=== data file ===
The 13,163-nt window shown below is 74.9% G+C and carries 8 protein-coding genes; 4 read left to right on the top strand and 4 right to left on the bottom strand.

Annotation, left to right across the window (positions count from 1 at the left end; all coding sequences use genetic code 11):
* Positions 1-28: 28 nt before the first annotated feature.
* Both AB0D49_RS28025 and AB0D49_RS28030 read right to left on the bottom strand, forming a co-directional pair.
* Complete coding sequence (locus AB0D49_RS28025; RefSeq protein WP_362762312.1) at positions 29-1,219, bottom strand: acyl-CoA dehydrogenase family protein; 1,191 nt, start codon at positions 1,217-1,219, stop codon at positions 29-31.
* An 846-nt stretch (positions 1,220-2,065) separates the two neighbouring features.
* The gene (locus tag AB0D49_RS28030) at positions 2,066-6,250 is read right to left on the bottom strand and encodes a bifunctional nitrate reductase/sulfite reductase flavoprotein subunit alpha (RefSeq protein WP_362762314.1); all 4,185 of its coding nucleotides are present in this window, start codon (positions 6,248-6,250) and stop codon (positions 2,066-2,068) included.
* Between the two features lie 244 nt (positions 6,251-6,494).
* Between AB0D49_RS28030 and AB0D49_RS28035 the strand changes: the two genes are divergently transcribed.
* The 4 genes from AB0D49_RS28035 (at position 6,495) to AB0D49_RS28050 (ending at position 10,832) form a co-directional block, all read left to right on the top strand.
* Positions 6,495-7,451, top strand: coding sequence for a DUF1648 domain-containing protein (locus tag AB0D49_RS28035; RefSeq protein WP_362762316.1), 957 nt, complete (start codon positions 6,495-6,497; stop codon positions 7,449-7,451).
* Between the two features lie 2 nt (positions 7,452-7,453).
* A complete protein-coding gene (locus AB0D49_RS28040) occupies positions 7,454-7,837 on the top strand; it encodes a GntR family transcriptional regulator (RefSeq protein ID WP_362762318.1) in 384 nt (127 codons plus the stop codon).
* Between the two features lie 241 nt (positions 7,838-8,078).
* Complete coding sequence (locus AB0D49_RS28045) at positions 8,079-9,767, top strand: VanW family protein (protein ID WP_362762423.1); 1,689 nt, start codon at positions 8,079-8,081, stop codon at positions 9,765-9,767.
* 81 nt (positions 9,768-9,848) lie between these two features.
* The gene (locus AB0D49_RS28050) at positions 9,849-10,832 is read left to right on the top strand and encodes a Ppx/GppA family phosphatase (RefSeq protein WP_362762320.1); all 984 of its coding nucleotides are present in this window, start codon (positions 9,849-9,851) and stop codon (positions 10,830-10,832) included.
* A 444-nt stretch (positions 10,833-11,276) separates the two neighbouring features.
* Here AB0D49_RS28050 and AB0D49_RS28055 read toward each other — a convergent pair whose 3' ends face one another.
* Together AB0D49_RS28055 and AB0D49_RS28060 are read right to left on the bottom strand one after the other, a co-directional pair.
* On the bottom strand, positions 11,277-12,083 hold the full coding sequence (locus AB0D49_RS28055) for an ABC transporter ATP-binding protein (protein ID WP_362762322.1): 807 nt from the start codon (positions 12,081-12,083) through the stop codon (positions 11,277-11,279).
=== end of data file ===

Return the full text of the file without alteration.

The 13,163-nt window shown below is 74.9% G+C and carries 8 protein-coding genes; 4 read left to right on the top strand and 4 right to left on the bottom strand.

Annotation, left to right across the window (positions count from 1 at the left end; all coding sequences use genetic code 11):
* Positions 1-28: 28 nt before the first annotated feature.
* Both AB0D49_RS28025 and AB0D49_RS28030 read right to left on the bottom strand, forming a co-directional pair.
* Complete coding sequence (locus AB0D49_RS28025; RefSeq protein WP_362762312.1) at positions 29-1,219, bottom strand: acyl-CoA dehydrogenase family protein; 1,191 nt, start codon at positions 1,217-1,219, stop codon at positions 29-31.
* An 846-nt stretch (positions 1,220-2,065) separates the two neighbouring features.
* The gene (locus tag AB0D49_RS28030) at positions 2,066-6,250 is read right to left on the bottom strand and encodes a bifunctional nitrate reductase/sulfite reductase flavoprotein subunit alpha (RefSeq protein WP_362762314.1); all 4,185 of its coding nucleotides are present in this window, start codon (positions 6,248-6,250) and stop codon (positions 2,066-2,068) included.
* Between the two features lie 244 nt (positions 6,251-6,494).
* Between AB0D49_RS28030 and AB0D49_RS28035 the strand changes: the two genes are divergently transcribed.
* The 4 genes from AB0D49_RS28035 (at position 6,495) to AB0D49_RS28050 (ending at position 10,832) form a co-directional block, all read left to right on the top strand.
* Positions 6,495-7,451, top strand: coding sequence for a DUF1648 domain-containing protein (locus tag AB0D49_RS28035; RefSeq protein WP_362762316.1), 957 nt, complete (start codon positions 6,495-6,497; stop codon positions 7,449-7,451).
* Between the two features lie 2 nt (positions 7,452-7,453).
* A complete protein-coding gene (locus AB0D49_RS28040) occupies positions 7,454-7,837 on the top strand; it encodes a GntR family transcriptional regulator (RefSeq protein ID WP_362762318.1) in 384 nt (127 codons plus the stop codon).
* Between the two features lie 241 nt (positions 7,838-8,078).
* Complete coding sequence (locus AB0D49_RS28045) at positions 8,079-9,767, top strand: VanW family protein (protein ID WP_362762423.1); 1,689 nt, start codon at positions 8,079-8,081, stop codon at positions 9,765-9,767.
* 81 nt (positions 9,768-9,848) lie between these two features.
* The gene (locus AB0D49_RS28050) at positions 9,849-10,832 is read left to right on the top strand and encodes a Ppx/GppA family phosphatase (RefSeq protein WP_362762320.1); all 984 of its coding nucleotides are present in this window, start codon (positions 9,849-9,851) and stop codon (positions 10,830-10,832) included.
* A 444-nt stretch (positions 10,833-11,276) separates the two neighbouring features.
* Here AB0D49_RS28050 and AB0D49_RS28055 read toward each other — a convergent pair whose 3' ends face one another.
* Together AB0D49_RS28055 and AB0D49_RS28060 are read right to left on the bottom strand one after the other, a co-directional pair.
* On the bottom strand, positions 11,277-12,083 hold the full coding sequence (locus AB0D49_RS28055) for an ABC transporter ATP-binding protein (protein ID WP_362762322.1): 807 nt from the start codon (positions 12,081-12,083) through the stop codon (positions 11,277-11,279).